Format

Send to

Choose Destination
Public Health. 2016 Nov;140:39-44. doi: 10.1016/j.puhe.2016.08.020. Epub 2016 Sep 28.

Personal trainers are confident in their ability to provide nutrition care: a cross-sectional investigation.

Author information

1
School of Allied Health Sciences, Griffith University, Gold Coast Campus, Southport, 4222, Australia; Menzies Health Institute Queensland, Griffith University, Gold Coast Campus, Southport, 4222, Australia. Electronic address: k.barnes@griffith.edu.au.
2
School of Allied Health Sciences, Griffith University, Gold Coast Campus, Southport, 4222, Australia; Menzies Health Institute Queensland, Griffith University, Gold Coast Campus, Southport, 4222, Australia.

Abstract

OBJECTIVE:

To measure the self-perceived competence of Australian personal trainers in providing nutrition care.

STUDY DESIGN:

Cross-sectional online survey.

METHODS:

A validated survey was used to measure confidence in the ability to provide nutrition care among a snowball sample of 142 Australian-based personal trainers. The survey used 5-point Likert scale statements across four nutrition related constructs: knowledge; skills; communication and counselling; and attitudes. Scores for each construct were averaged and summed to provide a self-reported nutrition competence score as a percentage. Pearson Chi-squared analyses were used to identify associations between demographic variables and competence scores, and associations between construct scores.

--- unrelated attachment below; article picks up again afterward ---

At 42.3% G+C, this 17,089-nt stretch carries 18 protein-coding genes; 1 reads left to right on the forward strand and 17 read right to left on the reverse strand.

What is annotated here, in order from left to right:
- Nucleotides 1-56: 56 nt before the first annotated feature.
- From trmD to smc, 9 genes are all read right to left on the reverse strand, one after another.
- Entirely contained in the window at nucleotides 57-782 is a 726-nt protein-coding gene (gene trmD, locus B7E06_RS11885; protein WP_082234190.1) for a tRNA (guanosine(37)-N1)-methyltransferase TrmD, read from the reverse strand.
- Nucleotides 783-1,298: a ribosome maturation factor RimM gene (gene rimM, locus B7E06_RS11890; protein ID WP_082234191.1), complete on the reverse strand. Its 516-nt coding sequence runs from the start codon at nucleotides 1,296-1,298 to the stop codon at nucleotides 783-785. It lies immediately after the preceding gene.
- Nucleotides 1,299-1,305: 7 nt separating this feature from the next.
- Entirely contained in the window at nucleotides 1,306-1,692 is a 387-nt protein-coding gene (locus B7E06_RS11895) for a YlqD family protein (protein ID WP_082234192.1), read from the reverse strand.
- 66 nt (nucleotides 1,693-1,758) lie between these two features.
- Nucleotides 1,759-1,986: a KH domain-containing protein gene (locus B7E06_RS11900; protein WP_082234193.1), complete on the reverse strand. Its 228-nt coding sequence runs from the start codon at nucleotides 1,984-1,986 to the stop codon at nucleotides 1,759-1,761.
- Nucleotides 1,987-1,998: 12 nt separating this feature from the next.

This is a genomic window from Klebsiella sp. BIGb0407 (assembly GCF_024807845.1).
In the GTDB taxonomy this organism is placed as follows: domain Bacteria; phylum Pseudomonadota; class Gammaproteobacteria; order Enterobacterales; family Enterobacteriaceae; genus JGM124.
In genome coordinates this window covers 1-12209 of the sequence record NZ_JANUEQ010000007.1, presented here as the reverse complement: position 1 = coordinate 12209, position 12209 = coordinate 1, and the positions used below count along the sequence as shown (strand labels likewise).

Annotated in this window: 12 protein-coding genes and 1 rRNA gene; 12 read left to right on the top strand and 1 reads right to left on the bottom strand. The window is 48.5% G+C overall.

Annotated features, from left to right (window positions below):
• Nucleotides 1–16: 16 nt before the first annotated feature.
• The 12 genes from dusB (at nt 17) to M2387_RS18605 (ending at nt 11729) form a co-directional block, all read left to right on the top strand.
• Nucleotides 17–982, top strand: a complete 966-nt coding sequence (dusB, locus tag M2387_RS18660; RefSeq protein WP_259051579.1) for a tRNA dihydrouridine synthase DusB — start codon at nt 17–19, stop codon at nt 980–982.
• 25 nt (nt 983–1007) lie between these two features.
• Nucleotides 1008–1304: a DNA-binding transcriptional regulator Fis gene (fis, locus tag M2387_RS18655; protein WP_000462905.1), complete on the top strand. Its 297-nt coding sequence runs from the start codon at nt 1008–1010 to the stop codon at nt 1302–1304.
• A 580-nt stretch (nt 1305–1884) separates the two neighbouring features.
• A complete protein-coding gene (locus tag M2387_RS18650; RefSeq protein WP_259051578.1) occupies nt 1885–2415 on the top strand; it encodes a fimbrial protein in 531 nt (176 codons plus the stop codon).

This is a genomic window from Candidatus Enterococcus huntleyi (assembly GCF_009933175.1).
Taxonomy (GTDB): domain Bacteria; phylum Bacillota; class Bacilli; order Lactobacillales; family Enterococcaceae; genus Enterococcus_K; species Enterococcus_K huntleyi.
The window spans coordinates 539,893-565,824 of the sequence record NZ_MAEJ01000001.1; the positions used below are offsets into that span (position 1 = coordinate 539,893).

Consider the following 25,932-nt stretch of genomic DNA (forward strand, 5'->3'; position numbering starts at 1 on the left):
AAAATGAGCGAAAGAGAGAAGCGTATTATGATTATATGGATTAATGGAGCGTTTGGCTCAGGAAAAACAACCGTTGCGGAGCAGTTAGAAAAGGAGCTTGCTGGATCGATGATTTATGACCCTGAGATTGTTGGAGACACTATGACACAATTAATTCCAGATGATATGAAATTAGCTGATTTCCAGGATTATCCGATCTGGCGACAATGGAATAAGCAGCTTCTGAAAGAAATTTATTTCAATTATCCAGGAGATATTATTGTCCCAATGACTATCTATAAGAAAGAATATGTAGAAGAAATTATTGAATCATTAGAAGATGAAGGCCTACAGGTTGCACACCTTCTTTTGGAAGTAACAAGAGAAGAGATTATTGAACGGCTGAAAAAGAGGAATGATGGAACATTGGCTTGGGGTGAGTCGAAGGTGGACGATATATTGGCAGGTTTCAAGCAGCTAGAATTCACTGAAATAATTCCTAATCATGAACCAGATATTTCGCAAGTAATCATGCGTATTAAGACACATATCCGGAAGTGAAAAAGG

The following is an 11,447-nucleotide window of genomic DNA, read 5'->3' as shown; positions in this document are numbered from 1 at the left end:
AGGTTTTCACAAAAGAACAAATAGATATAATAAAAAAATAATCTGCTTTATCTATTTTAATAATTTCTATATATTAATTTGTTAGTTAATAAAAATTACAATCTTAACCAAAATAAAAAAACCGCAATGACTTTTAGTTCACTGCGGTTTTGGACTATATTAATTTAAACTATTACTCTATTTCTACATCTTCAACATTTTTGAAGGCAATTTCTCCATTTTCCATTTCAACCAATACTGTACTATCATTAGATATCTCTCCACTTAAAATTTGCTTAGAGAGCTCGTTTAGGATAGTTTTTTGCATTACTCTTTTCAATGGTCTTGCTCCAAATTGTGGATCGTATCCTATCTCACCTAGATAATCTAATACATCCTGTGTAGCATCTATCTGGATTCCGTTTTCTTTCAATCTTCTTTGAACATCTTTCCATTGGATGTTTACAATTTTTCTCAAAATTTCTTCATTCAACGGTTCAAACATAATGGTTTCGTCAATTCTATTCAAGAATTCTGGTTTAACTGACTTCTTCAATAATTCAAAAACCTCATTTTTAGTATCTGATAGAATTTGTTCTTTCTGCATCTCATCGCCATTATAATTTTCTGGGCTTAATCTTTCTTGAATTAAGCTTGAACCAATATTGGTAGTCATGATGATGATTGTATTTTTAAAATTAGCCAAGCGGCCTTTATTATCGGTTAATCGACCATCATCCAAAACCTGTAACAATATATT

RESULTS:

Personal trainers felt confident to provide nutrition care for all clients (mean score 76%; 'very confident'). Greater confidence in nutrition knowledge was seen in personal trainers with greater experience (χ2 = 6.946, P = 0.008) and education higher than a certificate IV (χ2 = 5.079, P = 0.024). Greater confidence in nutrition knowledge was also associated with greater confidence in nutrition skills (χ2 = 49.67, P ≤ 0.001) and more favourable attitudes towards providing nutrition care (χ2 = 4.73, P = 0.03).

CONCLUSIONS:

Personal trainers feel confident in their ability and show favourable attitudes towards providing nutrition care to clients. This workforce has the potential to support lifestyle modification for chronic disease prevention.

KEYWORDS:

Diet therapy; Nutrition; Physical fitness; Professional education; Workforce

PMID:
27692494
DOI:
10.1016/j.puhe.2016.08.020
[Indexed for MEDLINE]

Supplemental Content

Full text links

Icon for Elsevier Science
Loading ...
Support Center